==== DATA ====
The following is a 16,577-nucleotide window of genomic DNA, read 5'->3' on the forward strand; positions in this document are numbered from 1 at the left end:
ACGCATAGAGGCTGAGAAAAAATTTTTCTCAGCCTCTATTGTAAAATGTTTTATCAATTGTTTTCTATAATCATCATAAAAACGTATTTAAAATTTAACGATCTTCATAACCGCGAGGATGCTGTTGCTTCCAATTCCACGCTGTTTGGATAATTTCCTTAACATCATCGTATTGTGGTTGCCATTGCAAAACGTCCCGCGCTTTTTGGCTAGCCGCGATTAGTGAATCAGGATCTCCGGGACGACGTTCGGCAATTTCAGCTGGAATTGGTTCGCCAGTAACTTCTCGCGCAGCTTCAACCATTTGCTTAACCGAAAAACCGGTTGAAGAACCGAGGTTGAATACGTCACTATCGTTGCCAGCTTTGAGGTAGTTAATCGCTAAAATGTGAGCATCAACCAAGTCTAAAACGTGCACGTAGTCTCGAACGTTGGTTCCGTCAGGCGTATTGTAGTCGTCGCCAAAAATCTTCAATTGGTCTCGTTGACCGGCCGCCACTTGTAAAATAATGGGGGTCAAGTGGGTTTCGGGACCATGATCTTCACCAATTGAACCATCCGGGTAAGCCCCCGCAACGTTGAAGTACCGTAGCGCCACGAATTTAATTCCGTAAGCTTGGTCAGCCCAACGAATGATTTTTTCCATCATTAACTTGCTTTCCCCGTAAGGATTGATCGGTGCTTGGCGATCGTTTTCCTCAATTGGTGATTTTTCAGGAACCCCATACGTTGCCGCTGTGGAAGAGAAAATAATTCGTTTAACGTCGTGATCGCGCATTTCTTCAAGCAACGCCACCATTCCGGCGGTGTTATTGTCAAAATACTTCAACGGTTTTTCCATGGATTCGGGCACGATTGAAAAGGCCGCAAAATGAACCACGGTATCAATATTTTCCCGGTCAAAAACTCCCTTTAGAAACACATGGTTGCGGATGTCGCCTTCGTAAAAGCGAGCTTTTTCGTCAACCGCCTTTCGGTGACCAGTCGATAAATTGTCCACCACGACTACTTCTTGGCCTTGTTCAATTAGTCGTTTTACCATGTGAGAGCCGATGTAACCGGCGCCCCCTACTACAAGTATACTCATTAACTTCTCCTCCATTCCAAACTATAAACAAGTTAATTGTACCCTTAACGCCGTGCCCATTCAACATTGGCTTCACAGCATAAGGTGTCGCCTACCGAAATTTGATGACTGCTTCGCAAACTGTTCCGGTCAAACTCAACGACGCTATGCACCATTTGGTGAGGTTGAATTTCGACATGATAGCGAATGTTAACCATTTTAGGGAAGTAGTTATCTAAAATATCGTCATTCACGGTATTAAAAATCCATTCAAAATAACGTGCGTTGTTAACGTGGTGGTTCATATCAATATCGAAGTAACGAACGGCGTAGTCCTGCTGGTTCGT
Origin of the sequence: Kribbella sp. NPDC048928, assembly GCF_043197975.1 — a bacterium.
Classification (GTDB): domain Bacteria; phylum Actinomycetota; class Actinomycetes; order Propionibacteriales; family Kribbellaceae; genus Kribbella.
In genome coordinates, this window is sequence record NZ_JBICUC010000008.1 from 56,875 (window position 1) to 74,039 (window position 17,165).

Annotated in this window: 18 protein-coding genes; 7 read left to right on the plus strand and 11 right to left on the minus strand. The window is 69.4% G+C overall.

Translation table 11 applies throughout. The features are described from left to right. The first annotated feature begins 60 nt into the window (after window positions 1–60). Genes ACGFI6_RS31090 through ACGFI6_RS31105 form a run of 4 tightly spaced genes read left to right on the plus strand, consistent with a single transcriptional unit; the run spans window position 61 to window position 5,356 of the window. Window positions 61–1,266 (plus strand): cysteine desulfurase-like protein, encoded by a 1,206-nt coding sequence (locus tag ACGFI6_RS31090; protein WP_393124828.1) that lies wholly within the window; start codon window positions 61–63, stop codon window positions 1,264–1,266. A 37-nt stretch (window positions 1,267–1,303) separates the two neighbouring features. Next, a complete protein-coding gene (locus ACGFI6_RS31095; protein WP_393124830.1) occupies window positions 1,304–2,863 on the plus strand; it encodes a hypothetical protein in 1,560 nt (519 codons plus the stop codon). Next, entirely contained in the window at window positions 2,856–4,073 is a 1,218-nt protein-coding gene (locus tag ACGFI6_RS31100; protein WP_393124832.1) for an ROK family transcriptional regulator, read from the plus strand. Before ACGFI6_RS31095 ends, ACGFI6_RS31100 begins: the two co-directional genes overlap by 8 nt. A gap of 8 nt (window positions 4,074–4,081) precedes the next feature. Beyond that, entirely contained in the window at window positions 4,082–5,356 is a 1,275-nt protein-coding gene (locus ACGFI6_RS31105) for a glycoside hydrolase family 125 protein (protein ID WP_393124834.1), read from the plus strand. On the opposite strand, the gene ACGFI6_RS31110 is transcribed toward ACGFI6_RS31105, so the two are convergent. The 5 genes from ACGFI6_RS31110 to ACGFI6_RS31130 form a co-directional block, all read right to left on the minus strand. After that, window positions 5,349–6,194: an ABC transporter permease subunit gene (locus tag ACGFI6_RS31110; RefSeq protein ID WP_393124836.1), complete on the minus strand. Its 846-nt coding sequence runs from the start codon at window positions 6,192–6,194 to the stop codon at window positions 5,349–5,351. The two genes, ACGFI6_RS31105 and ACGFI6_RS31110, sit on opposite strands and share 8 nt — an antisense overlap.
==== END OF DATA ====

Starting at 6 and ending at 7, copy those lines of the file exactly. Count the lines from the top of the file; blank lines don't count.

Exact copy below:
Annotated in this window: 18 protein-coding genes; 7 read left to right on the plus strand and 11 right to left on the minus strand. The window is 69.4% G+C overall.

Translation table 11 applies throughout. The features are described from left to right. The first annotated feature begins 60 nt into the window (after window positions 1–60). Genes ACGFI6_RS31090 through ACGFI6_RS31105 form a run of 4 tightly spaced genes read left to right on the plus strand, consistent with a single transcriptional unit; the run spans window position 61 to window position 5,356 of the window. Window positions 61–1,266 (plus strand): cysteine desulfurase-like protein, encoded by a 1,206-nt coding sequence (locus tag ACGFI6_RS31090; protein WP_393124828.1) that lies wholly within the window; start codon window positions 61–63, stop codon window positions 1,264–1,266. A 37-nt stretch (window positions 1,267–1,303) separates the two neighbouring features. Next, a complete protein-coding gene (locus ACGFI6_RS31095; protein WP_393124830.1) occupies window positions 1,304–2,863 on the plus strand; it encodes a hypothetical protein in 1,560 nt (519 codons plus the stop codon). Next, entirely contained in the window at window positions 2,856–4,073 is a 1,218-nt protein-coding gene (locus tag ACGFI6_RS31100; protein WP_393124832.1) for an ROK family transcriptional regulator, read from the plus strand. Before ACGFI6_RS31095 ends, ACGFI6_RS31100 begins: the two co-directional genes overlap by 8 nt. A gap of 8 nt (window positions 4,074–4,081) precedes the next feature. Beyond that, entirely contained in the window at window positions 4,082–5,356 is a 1,275-nt protein-coding gene (locus ACGFI6_RS31105) for a glycoside hydrolase family 125 protein (protein ID WP_393124834.1), read from the plus strand. On the opposite strand, the gene ACGFI6_RS31110 is transcribed toward ACGFI6_RS31105, so the two are convergent. The 5 genes from ACGFI6_RS31110 to ACGFI6_RS31130 form a co-directional block, all read right to left on the minus strand. After that, window positions 5,349–6,194: an ABC transporter permease subunit gene (locus tag ACGFI6_RS31110; RefSeq protein ID WP_393124836.1), complete on the minus strand. Its 846-nt coding sequence runs from the start codon at window positions 6,192–6,194 to the stop codon at window positions 5,349–5,351. The two genes, ACGFI6_RS31105 and ACGFI6_RS31110, sit on opposite strands and share 8 nt — an antisense overlap.